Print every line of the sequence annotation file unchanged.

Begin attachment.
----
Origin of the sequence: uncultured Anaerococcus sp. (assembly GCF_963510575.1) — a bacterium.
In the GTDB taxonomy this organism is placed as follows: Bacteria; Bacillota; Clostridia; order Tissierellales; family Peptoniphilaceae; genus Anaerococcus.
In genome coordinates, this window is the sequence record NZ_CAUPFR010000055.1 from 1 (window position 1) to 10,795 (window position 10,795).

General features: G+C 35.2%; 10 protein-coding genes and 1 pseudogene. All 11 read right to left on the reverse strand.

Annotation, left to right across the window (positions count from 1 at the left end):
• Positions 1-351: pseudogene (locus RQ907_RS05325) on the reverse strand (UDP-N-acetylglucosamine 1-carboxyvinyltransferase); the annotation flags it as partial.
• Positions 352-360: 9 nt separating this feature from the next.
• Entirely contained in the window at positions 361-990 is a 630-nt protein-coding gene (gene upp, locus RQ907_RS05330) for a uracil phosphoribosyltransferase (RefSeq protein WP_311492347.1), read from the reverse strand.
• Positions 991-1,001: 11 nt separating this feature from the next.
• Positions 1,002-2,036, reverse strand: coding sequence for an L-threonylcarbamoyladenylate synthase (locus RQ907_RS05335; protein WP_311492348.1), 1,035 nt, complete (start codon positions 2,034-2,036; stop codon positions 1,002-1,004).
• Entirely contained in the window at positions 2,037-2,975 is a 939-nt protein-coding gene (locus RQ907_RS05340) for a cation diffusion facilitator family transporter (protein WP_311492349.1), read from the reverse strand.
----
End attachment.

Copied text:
Origin of the sequence: uncultured Anaerococcus sp. (assembly GCF_963510575.1) — a bacterium.
In the GTDB taxonomy this organism is placed as follows: Bacteria; Bacillota; Clostridia; order Tissierellales; family Peptoniphilaceae; genus Anaerococcus.
In genome coordinates, this window is the sequence record NZ_CAUPFR010000055.1 from 1 (window position 1) to 10,795 (window position 10,795).

General features: G+C 35.2%; 10 protein-coding genes and 1 pseudogene. All 11 read right to left on the reverse strand.

Annotation, left to right across the window (positions count from 1 at the left end):
• Positions 1-351: pseudogene (locus RQ907_RS05325) on the reverse strand (UDP-N-acetylglucosamine 1-carboxyvinyltransferase); the annotation flags it as partial.
• Positions 352-360: 9 nt separating this feature from the next.
• Entirely contained in the window at positions 361-990 is a 630-nt protein-coding gene (gene upp, locus RQ907_RS05330) for a uracil phosphoribosyltransferase (RefSeq protein WP_311492347.1), read from the reverse strand.
• Positions 991-1,001: 11 nt separating this feature from the next.
• Positions 1,002-2,036, reverse strand: coding sequence for an L-threonylcarbamoyladenylate synthase (locus RQ907_RS05335; protein WP_311492348.1), 1,035 nt, complete (start codon positions 2,034-2,036; stop codon positions 1,002-1,004).
• Entirely contained in the window at positions 2,037-2,975 is a 939-nt protein-coding gene (locus RQ907_RS05340) for a cation diffusion facilitator family transporter (protein WP_311492349.1), read from the reverse strand.